A dye-containing porous plastic element can be made, according to this invention, by mixing together plastic granules and dry dye granules, and thereafter subjecting the mixture to sufficient heat and pressure to cause the plastic granules to fuse together. The presence of the dye granules maintains separations between the plastic granules, while permitting parts of the plastic granules to touch each other and fuse together. The result is a porous plastic element having interconnected passageways extending to the surface of the element, the passageways containing dry dye granules.

The plastic granules used to form a dye-containing porous plastic element according to the invention may be any suitable thermoplastic synthetic resin. Typical resins useful for this purpose are polyethylene, vinyl, polypropylene., polyester, and nylon, although many other resins may also be employed.

The size of the plastic granules should be such that their diameters, prior to fusing, are in the range between about fifty microns and eight hundred microns. If granules having diameters greater than 800 microns are used, there is some danger that the passageways created between the fused granules will be larger than capillary in size. If granules having diameters smaller than 50 microns are used, the intermixed dye granules may prevent the plastic granules from touching each other, thereby preventing their fusion into an integral element, and even if they do fuse, the pores left between them would likely be so small that water would not be absorbed by the dye-containing porous plastic element. Preferably, the plastic granules have diameters between one hundred and three hundred microns; this range of diameters yields porous plastic elements having adequate strength characteristics and good capillarity.

The dry dye granules employed should preferably have diameters smaller than those of the plastic granules with which they are used. Any suitable water-soluble dye can be used for the purposes of this invention, as long as it does not chemically react with the plastic, especially when the mixture is heated to fusing temperature of the plastic. Examples of such dyes are Acid Blue 73, Direct Blue 15, Acid Green 1, Acid Orange 8, and Acid Violet 49. The dye should be present in the mixture with the plastic granules, and hence in the fused porous plastic element, in an amount equal to between about five and thirty-five percent, by weight. If less than this amount of dye is present, the product employing the porous plastic element will be exhausted of dye very rapidly. On the other hand, if more than this amount of dye is present, it will interfere with bonding of the plastic particles to an extent which will adversely affect the integrity of the fused element. Preferably, the dye particles are present in an amount between about 10% and 20%, by weight; this range insures sufficient dye to give the product an adequate life before the dye is exhausted, without interfering with the structural integrity of the porous plastic element.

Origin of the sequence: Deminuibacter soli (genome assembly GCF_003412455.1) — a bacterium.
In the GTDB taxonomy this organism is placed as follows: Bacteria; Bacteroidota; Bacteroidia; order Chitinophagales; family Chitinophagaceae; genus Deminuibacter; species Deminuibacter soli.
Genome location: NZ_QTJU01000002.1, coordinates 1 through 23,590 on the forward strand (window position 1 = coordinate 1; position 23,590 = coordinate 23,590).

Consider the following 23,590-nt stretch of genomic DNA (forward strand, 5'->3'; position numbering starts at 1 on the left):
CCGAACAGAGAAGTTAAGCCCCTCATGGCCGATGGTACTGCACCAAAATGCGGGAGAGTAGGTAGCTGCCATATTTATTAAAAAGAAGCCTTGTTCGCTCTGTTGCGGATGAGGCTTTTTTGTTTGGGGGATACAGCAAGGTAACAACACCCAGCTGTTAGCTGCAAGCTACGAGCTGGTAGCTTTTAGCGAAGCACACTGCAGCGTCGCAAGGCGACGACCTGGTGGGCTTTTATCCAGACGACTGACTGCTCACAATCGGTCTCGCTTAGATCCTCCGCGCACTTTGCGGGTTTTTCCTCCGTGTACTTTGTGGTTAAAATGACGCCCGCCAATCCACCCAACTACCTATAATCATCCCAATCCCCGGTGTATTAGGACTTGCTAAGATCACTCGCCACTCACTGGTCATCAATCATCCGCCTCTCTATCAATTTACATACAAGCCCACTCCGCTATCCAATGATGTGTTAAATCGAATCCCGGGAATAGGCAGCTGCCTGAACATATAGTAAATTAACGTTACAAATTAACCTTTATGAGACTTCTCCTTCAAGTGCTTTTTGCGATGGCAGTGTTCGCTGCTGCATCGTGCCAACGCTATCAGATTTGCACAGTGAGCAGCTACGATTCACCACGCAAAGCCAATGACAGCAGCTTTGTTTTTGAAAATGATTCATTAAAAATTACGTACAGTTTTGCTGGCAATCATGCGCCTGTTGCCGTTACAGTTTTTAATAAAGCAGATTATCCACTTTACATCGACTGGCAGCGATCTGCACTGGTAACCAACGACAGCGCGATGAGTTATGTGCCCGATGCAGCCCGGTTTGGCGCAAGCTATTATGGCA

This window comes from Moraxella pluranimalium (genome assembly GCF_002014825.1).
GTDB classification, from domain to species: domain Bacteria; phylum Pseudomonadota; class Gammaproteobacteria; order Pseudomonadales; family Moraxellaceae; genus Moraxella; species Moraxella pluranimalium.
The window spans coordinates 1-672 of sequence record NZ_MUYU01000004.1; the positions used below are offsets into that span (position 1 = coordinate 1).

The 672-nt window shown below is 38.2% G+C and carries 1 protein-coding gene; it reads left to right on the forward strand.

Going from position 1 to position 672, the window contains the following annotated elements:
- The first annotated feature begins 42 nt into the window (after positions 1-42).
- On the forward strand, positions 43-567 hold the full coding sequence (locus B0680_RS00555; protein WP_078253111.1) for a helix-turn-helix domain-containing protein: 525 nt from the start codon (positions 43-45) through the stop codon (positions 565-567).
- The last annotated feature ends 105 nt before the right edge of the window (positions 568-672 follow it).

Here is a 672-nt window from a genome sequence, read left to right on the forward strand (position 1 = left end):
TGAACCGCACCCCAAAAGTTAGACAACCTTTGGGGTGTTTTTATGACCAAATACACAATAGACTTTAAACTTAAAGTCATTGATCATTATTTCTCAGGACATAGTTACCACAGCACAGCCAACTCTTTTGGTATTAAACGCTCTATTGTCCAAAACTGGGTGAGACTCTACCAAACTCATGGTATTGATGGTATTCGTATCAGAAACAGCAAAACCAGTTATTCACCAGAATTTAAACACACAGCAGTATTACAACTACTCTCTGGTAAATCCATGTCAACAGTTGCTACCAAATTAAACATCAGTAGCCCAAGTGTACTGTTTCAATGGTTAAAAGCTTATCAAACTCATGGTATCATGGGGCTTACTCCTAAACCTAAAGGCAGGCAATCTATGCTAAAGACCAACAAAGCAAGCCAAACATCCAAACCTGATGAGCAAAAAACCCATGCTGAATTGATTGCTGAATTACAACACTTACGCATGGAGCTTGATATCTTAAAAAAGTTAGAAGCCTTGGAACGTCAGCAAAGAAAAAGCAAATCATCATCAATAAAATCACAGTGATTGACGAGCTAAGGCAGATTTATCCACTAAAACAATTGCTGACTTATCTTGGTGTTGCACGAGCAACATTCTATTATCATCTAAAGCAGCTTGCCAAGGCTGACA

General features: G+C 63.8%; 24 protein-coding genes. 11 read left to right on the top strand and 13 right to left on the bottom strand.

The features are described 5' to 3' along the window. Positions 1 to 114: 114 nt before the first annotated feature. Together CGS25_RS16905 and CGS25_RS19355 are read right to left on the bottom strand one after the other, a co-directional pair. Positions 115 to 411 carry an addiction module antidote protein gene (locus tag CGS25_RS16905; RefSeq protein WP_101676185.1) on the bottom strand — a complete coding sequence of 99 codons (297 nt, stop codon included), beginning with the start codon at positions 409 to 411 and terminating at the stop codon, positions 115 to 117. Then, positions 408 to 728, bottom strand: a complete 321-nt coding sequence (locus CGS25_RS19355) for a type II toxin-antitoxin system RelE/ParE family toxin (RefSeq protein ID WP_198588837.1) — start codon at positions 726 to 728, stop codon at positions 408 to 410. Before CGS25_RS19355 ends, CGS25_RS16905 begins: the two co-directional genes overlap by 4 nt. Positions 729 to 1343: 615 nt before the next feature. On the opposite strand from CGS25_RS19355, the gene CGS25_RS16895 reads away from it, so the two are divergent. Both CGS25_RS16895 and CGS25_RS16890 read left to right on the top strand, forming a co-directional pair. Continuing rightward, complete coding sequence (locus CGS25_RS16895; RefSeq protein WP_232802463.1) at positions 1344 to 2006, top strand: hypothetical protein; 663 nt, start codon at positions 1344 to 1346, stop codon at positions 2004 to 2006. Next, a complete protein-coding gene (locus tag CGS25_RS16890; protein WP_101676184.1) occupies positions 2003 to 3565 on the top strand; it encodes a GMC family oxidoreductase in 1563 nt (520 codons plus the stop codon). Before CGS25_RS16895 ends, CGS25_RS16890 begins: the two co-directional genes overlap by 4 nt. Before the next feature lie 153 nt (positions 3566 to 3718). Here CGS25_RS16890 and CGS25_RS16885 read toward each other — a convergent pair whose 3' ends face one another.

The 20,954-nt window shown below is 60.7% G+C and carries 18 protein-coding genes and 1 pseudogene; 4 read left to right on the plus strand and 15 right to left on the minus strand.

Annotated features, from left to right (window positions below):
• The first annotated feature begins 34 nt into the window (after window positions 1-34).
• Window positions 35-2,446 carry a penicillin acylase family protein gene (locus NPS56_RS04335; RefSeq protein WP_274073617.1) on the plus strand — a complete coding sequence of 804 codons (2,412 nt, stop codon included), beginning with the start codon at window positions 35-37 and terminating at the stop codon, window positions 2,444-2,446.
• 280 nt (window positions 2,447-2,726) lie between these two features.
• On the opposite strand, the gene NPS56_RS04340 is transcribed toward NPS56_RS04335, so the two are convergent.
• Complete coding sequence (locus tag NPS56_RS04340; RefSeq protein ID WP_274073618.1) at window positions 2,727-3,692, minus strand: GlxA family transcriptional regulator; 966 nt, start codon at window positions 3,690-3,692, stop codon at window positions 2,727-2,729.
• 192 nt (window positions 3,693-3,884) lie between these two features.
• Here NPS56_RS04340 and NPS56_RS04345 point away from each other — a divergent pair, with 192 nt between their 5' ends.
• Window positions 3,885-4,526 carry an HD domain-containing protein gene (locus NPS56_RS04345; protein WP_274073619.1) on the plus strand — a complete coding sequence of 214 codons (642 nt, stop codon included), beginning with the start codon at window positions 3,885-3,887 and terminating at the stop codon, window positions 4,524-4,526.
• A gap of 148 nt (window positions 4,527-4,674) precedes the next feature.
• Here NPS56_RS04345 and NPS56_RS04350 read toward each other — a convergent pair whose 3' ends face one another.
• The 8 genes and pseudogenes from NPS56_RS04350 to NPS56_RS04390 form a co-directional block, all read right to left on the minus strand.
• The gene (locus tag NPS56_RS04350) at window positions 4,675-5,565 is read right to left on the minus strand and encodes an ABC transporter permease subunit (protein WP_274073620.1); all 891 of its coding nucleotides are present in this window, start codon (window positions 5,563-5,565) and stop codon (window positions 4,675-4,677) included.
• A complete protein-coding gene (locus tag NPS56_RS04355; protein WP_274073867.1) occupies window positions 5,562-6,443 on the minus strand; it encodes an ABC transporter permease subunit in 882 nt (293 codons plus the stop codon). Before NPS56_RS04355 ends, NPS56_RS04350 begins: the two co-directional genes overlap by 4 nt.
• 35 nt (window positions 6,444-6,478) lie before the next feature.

In some cases, it may be desirable to add a surfactant to the plastic/dye mixture so as to aid in absorption of water when the dye-containing porous plastic element is contacted with water. Examples of suitable surfactants are Triton X-100, sold by Rohm and Haas, and Atmos 300, sold by Imperial Chemical Industries. The surfactant may be present in an amount up to about one percent, by weight, of the total mixture.

To make the dye-containing porous plastic element, plastic and dry dye granules, and possibly a surfactant, are mixed together, placed in a mold, and subjected to heat and pressure. The temperature and pressure levels employed will depend upon the particular plastic used, and such values are known to, or readily determinable by, one skilled in the plastic molding art. The dye-containing porous plastic element produced in the mold may be used as is, or assembled with other parts to fabricate a finished product.

The dye-containing porous plastic element of the present invention has many potential uses. For example, it could serve as the writing nib of a writing instrument. If the nib is joined to, possibly molded with, a body of hydrophobic material serving as a means for holding the writing instrument, the nib need merely be dipped in water to cause it to absorb water which dissolves the dye and creates a porous nib filled with liquid dye for writing or drawing purposes. The writing nib could be joined to, or molded with, a porous hydrophilic body, in which case the rear end of the body could be dipped in water so as to transmit the water, by wicking, to the nib. In such a case, the body would be surrounded by a housing which is held by the user. Such a housing could be filled with water to serve as a reservoir for continuously feeding water to the nib, through the body, as the writing instrument is used.